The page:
Tuesday, August 31, 2010
Monday, August 30, 2010
The headdress is typical of known 18th c Great Lakes style buffalo horned headdresses. It is based on the existing examples but not a "bench" copy of any single headdress. Quilled headdresses like these are probably purely ceremonial and possibly represent the underwater panther which appears so often in Great Lakes cosmology and design.
The naturally dyed quillwork is done on buffalo rawhide strips with barktanned leather behind and rubbed with verdigris pigment. The truncated triangle crown is often present in this style headdress as well as in quillwork embroidery from the area. The triangles create awesome negative space for the brightly dyed deer hair corona to contrast with.
The shroud is in braintanned deerskin which I dyed with layers of black walnut, yellow and red ochre to give it the appearance of age and use. Then I used more verdigris spotting to mirror the pallette on the face. Verdigris is a unique pigment that is most often seen as the "greenish" cast on old brass and copper objects. This oxidized copper is scraped from the surface and then ground into raw pigment.
This style of headdress differs from many 18th c diadems because of the shroud which changes the wearers identity by totally enclosing the head. It is probably more in line with the mask traditions of the east without the complete masking of the face. The wearer is in between transformative states and retains human characteristics but also displays the horns and ridges of the underwater panther.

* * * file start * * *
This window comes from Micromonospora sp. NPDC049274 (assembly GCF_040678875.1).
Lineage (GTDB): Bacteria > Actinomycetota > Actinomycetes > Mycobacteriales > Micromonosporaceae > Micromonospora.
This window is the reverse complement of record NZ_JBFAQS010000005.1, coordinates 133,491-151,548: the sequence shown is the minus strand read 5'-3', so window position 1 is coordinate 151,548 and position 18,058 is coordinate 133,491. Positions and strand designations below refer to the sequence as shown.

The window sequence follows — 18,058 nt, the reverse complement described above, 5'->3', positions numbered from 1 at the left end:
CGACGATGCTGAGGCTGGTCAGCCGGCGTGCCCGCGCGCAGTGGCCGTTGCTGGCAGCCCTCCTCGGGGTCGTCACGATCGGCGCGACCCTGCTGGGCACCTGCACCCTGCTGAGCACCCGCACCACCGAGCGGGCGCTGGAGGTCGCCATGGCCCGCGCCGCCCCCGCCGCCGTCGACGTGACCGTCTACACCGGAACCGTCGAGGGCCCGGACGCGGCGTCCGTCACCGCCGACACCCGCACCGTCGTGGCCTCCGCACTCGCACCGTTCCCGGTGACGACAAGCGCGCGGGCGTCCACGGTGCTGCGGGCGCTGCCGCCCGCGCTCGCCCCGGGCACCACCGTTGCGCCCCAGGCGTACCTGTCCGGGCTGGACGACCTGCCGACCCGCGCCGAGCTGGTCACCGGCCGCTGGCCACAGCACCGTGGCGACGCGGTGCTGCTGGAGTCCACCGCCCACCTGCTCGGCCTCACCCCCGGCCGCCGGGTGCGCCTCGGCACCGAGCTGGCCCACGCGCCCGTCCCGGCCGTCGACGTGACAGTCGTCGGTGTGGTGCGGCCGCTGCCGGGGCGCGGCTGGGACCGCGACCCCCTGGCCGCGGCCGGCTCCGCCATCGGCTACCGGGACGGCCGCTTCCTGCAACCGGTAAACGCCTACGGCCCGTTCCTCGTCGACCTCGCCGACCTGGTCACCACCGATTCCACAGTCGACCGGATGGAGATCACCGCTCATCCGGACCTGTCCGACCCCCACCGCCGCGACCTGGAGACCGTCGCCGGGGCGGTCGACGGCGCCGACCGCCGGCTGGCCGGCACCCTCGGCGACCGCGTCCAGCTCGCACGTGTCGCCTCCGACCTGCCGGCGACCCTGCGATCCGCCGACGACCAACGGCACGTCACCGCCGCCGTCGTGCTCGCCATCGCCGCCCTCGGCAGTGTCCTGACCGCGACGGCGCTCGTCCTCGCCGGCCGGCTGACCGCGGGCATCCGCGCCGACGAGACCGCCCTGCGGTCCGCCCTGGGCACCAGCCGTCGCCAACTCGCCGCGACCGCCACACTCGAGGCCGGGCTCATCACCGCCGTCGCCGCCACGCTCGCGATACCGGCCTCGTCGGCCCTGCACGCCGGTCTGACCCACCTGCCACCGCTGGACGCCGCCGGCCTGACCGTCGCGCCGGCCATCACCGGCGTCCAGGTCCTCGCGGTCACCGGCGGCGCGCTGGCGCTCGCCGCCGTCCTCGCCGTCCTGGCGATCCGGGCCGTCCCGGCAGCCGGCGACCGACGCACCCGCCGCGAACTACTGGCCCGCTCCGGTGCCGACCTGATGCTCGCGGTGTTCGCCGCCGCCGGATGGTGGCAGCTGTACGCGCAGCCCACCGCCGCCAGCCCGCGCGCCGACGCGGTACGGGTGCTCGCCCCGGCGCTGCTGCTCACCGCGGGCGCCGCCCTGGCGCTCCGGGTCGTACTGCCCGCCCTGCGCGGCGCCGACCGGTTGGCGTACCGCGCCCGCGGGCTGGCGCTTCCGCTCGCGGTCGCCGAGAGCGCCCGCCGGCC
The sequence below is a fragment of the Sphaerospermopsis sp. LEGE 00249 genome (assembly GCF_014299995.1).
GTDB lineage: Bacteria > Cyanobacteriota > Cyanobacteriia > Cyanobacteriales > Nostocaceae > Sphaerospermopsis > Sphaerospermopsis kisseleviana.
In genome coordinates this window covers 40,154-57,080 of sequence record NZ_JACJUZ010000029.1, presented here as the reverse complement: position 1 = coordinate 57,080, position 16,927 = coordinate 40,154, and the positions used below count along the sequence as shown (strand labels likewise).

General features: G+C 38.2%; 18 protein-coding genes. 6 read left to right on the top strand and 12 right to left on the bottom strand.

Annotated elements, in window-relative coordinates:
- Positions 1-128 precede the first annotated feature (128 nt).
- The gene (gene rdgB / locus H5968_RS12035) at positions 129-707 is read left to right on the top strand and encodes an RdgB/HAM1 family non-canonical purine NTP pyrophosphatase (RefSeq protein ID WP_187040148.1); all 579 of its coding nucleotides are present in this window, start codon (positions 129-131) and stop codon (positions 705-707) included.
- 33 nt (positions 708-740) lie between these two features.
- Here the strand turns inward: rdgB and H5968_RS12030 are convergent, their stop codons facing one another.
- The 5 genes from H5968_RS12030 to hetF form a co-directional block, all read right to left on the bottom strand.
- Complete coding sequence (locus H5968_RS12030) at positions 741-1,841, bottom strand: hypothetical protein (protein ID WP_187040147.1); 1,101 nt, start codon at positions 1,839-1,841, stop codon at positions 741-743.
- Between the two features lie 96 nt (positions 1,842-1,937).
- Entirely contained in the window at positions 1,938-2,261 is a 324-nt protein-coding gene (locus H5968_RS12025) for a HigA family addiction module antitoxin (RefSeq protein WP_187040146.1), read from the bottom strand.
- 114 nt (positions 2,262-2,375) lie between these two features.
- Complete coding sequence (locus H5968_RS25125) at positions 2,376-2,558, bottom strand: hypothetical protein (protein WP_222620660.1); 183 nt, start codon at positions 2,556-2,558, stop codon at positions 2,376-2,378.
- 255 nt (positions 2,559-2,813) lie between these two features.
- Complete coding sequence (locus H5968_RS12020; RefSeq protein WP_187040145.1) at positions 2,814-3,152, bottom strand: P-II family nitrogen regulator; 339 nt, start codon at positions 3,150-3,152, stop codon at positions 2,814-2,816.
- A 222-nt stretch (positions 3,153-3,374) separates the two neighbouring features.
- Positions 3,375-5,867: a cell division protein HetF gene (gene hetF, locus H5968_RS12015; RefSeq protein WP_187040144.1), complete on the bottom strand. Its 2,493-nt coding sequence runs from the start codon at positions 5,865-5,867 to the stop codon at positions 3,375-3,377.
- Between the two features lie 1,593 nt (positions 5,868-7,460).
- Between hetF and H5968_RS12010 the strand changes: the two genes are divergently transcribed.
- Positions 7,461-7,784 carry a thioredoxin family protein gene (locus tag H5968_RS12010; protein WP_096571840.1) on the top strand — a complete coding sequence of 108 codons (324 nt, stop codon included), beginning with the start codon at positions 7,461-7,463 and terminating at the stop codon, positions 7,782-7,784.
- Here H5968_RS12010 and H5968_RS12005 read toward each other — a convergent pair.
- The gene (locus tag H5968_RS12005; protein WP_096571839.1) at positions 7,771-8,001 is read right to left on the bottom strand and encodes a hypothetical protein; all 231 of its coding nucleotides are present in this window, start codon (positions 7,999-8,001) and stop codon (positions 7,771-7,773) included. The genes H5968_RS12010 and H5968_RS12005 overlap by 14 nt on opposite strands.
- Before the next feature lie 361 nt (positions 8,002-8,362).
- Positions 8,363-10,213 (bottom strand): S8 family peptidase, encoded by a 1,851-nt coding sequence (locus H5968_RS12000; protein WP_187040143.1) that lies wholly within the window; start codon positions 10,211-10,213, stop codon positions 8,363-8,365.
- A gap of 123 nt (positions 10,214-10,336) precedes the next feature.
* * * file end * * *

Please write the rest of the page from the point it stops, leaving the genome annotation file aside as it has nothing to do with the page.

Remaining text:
Copy by Michael Galban. Photographed at the 2010 CLA Show by Jan Riser.
This Pouch is made up in a European Fashion, sporting both a deer leg front and carved flap (owners family coat of arms). The exterior body sections are Goat skin, while the interior lining is Sheep. The idea of using braided leather for the game straps was inspired by a Pouch owned by the Hemitage Museum in Russia.